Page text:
The City that Never Sleeps

American Fine Art Magazine, October 19, 2022

After two consecutive single-artist exhibitions for rediscovered abstract expressionists of the mid-20th century, the newly minted Lincoln Glenn Gallery is hosting an exciting exhibition of pre-war American art featuring prominent Hudson River School, Gilded Age and Ashcan School artists.


“Since the construction of the Tenth Street Studio Building in 1857, New York has effectively been the center of the art world in the United States,” says gallery co-founder Eli Sterngass. “For over 150 years, artists and important galleries have relentlessly flocked to The Big Apple for educational opportunities, artistic inspiration and community.” 



Chronologically, the exhibition begins with Hudson River School views by Francis Augustus Silva and William Rickarby Miller of New York Harbor and Staten Island, respectively. The show continues into the Gilded Age, represented by the Jewish-American artist Hermann Hyneman. Ashcan examples by William Glackens, Jerome Myers and Guy Pene du Bois add to the impression of an ever-bustling and electrifying urban center. 


The highlight of the exhibition is a large wintry street scene of Hudson Street in the Tribeca neighborhood by the impressionist Guy Wiggins. When one thinks of New York City in winter, it is hard to imagine the bustling scenery of the metropolis through any other painter’s eye than that of Wiggins. His wind swept images of the streets of Manhattan, of its swaying bridges and its hustling residents trying to survive the tunnels of wind between skyscrapers, cathedrals and great business establishments, have become an icon of American artistic expression.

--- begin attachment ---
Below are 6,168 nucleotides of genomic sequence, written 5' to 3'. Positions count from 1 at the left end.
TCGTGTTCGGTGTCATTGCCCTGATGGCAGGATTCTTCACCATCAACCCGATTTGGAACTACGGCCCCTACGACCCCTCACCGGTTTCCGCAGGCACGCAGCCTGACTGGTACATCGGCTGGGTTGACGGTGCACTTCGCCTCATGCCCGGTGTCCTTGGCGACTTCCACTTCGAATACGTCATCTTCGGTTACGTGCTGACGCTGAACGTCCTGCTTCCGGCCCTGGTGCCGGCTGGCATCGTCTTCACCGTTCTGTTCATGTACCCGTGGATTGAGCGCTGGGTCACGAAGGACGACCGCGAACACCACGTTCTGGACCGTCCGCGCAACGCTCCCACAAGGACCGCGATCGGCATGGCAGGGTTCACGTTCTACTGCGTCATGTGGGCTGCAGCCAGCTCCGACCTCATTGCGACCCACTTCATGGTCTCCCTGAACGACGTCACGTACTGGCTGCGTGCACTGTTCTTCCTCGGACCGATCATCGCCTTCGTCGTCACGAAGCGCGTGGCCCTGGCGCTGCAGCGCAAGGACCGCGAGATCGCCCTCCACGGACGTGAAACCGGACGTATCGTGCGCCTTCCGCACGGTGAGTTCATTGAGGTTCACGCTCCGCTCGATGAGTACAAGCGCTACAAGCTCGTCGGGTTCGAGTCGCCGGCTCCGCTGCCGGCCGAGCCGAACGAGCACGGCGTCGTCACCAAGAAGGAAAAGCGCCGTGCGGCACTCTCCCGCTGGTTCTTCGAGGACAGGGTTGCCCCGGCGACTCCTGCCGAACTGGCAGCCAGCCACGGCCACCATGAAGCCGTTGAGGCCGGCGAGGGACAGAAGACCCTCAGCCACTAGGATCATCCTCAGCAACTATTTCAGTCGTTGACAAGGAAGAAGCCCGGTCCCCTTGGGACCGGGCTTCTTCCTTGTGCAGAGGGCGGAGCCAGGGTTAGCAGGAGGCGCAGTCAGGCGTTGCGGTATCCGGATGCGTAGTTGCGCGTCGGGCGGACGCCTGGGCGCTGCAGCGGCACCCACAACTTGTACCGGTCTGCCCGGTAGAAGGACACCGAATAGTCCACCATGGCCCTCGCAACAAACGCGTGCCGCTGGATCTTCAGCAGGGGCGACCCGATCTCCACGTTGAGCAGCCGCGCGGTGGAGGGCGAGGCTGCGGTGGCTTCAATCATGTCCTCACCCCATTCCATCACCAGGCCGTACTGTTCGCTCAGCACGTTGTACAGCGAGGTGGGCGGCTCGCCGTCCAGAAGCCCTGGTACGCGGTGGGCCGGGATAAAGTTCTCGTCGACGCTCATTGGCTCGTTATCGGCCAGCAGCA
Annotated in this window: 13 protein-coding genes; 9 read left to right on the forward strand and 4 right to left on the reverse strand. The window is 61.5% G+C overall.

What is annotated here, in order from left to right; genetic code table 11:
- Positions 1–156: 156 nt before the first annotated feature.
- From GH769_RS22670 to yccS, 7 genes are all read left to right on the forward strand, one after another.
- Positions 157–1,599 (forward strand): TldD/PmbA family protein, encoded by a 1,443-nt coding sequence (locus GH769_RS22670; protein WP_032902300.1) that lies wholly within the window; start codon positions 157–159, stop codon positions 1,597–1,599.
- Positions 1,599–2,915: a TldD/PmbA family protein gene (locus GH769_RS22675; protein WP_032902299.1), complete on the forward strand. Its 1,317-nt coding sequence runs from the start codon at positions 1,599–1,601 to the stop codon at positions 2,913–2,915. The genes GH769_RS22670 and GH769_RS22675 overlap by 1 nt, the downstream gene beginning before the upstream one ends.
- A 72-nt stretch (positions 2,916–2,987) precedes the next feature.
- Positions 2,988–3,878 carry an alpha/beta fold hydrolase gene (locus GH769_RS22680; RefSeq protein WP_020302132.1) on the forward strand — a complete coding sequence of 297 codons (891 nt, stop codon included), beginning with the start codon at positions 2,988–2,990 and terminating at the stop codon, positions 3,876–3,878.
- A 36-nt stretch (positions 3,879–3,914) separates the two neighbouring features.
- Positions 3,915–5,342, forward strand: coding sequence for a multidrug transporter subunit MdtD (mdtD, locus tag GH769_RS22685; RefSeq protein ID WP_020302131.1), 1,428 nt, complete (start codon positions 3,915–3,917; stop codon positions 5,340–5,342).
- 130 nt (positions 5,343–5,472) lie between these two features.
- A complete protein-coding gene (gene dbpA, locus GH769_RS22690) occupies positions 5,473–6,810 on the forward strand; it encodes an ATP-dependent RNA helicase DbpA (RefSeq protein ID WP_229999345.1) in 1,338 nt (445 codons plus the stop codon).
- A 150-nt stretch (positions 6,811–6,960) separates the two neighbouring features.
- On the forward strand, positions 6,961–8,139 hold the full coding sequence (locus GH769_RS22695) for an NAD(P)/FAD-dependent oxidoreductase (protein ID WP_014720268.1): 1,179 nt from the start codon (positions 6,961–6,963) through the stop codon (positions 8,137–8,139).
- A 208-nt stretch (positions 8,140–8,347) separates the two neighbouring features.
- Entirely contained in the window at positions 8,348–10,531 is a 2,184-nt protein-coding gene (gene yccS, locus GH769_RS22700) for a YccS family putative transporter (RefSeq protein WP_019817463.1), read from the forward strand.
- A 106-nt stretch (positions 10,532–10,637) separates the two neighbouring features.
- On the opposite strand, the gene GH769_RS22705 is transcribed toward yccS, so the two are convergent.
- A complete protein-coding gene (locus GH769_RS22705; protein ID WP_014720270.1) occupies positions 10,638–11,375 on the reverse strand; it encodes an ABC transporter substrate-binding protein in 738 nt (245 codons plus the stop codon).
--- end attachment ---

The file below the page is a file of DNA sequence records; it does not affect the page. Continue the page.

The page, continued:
Hudson Street, painted circa 1932, was originally in the inventory of the Grand Central Art Gallery and portrays the Art Deco tower of the Western Union Building, in addition to the commercial warehouse of The Paul R. Dillon Company, one of the largest of the wholesale dealers of eggs and butter in the region. “It is probably no mere coincidence that Wiggins has chosen to highlight [the Paul R. Dillon warehouse],” explains Sterngass. “While the scene is busy with cargo trucks taking goods out for delivery, it is the time of the Great Depression. We still see an occasional horse-drawn cart, which still helped the poorest of businesses to deliver their goods. Throughout the depression, eggs and butter were generally hard to obtain and both were later rationed food stuffs. Along with milk and other staples of American life, these rationed items transformed New York City and the rest of the country…So, even with this enormous and regularly packed warehouse, plenty was an illusion.”


Gritty works by WPA artists Bertram Hartman and William Sharp represent the later years of the Great Depression, before giving light to a wonderful rooftop view by Herman Rose.